Doctor of Philosophy (PhD)


Biological Sciences

Document Type



Arthropods may enter diapause to escape environmental insult. Diapause is an endogenously controlled dormant state defined by developmental arrest and species-specific physiological changes (e.g., metabolic depression and upregulation of compounds that protect cell structure and function). Although physiological changes have been documented for a number of species in diapause, biochemical and molecular regulation of diapause remains largely unexplained. Aerobic metabolism in diapause, Artemia franciscana, embryos is reduced up to 92 % compared with post-diapause embryos. Differences in isolated mitochondria are insufficient to account for respiratory depression because mitochondria in diapause embryos are structurally similar to mitochondria in post-diapause embryos. Respiratory control ratios and P:O flux ratios of mitochondria from diapause embryos are equal to or higher than those of mitochondria from post-diapause embryos. State 3 and state 4 respiration rates on pyruvate are equivalent in the two stages, and mitochondria isolated from diapause embryos show a moderate, 15-27 % reduction with succinate. Cytochrome c oxidase activity is 53 % lower in diapause embryos, but the minimal impact on mitochondrial respiration appears to be due to the 31 % excess of COX capacity in these embryos. Allonemobius socius embryos enter diapause 3-4 d post-oviposition as indicated by their morphology and DNA embryo-1. There is not an acute downregulation of metabolism during diapause in this species. Diapause embryos consume O2 at the same rate as morphologically similar non-diapause embryos. Diapause and non-diapause embryos exhibit unusually high [AMP]/[ATP] and low [ATP]/[ADP] during early embryogenesis, suggesting that these embryos may be hypoxic early in development. However, superfusing 3 d embryos with O2 enriched air only partially relieves the hypoxic state, which indicates the unusual energy status is an ontogenetic feature not fully explained by oxygen limitation. Subtractive hybridization and qPCR identified 6 genes predicted to regulate diapause entry in A. socius. Reptin, TFDp2, CYP450, AKR are significantly upregulated in pre-diapause embryos, and ACLY and Capthesin B-like protease are downregulated compared to non-diapause embryos. The need for genes upregulated in pre-diapause embryos appears to be transient as these genes are substantially downregulated 10 d after diapause entry. Taken together, these studies provide an integrative examination of mechanisms underlying diapause entry in arthropods.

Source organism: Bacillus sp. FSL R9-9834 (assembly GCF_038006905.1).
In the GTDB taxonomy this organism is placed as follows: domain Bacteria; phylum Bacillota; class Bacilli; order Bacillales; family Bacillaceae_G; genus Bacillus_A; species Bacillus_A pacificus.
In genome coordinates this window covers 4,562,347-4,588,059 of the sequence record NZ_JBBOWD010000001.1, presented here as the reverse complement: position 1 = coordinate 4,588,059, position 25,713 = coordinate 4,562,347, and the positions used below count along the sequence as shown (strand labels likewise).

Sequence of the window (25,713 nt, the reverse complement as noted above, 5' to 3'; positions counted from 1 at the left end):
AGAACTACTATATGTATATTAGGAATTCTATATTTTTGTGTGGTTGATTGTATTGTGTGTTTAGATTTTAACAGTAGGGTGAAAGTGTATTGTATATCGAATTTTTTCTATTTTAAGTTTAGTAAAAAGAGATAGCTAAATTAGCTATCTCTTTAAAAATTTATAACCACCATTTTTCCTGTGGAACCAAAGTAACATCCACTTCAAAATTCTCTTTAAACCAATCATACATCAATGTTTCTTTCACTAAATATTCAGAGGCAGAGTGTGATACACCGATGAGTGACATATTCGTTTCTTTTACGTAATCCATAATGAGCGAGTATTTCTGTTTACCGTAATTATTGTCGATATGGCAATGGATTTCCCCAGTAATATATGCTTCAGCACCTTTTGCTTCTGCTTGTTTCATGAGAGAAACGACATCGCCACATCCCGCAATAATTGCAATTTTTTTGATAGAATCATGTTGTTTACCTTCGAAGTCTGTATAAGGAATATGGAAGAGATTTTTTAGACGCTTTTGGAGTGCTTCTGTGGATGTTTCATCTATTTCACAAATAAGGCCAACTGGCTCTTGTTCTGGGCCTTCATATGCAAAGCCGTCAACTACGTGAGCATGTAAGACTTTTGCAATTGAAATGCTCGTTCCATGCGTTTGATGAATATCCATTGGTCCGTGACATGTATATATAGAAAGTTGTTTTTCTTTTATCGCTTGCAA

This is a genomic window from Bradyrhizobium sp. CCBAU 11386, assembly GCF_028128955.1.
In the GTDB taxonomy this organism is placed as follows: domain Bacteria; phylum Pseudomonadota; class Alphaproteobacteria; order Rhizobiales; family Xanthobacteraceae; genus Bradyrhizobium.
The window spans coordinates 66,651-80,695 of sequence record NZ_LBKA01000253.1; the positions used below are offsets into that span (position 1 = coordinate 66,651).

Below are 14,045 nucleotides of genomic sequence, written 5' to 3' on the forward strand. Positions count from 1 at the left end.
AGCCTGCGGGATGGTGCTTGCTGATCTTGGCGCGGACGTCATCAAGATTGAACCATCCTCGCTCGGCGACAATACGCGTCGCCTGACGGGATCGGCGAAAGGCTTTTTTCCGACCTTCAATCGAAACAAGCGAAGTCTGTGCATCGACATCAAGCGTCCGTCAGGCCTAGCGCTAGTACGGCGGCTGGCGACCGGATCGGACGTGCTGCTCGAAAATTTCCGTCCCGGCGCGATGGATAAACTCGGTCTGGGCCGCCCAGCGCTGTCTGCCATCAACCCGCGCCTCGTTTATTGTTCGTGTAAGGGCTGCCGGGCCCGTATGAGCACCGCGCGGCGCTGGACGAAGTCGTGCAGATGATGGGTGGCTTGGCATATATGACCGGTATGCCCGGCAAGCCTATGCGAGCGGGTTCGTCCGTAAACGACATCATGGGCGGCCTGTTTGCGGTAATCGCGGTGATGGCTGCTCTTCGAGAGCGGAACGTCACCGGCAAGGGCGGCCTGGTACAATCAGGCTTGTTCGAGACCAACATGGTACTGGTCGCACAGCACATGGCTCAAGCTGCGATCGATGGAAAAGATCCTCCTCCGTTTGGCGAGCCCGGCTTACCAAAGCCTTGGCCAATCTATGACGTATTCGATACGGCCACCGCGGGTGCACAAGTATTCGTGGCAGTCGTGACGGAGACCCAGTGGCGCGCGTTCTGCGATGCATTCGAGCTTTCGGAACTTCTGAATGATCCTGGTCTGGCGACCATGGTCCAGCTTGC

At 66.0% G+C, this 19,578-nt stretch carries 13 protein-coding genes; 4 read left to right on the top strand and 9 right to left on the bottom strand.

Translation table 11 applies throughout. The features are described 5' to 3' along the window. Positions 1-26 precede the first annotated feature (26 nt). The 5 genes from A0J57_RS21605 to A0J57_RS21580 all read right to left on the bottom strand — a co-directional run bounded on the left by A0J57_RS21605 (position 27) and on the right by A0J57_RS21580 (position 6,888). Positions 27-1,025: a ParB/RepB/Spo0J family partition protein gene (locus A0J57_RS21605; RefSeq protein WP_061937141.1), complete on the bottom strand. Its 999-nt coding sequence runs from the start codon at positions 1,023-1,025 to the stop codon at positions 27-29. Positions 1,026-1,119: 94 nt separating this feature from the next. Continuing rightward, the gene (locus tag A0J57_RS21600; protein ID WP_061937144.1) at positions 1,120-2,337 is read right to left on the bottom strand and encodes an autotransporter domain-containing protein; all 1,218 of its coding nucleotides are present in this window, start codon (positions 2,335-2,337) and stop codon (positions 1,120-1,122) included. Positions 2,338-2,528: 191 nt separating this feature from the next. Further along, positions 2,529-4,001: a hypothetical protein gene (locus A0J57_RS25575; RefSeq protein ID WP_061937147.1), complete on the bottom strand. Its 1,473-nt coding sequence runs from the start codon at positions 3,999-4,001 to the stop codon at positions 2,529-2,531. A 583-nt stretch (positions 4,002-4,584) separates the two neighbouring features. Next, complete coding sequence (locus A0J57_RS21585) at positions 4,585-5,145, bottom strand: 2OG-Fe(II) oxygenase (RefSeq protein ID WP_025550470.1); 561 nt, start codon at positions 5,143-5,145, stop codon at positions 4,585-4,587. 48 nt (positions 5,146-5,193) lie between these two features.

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Committee Chair

Steven C Hand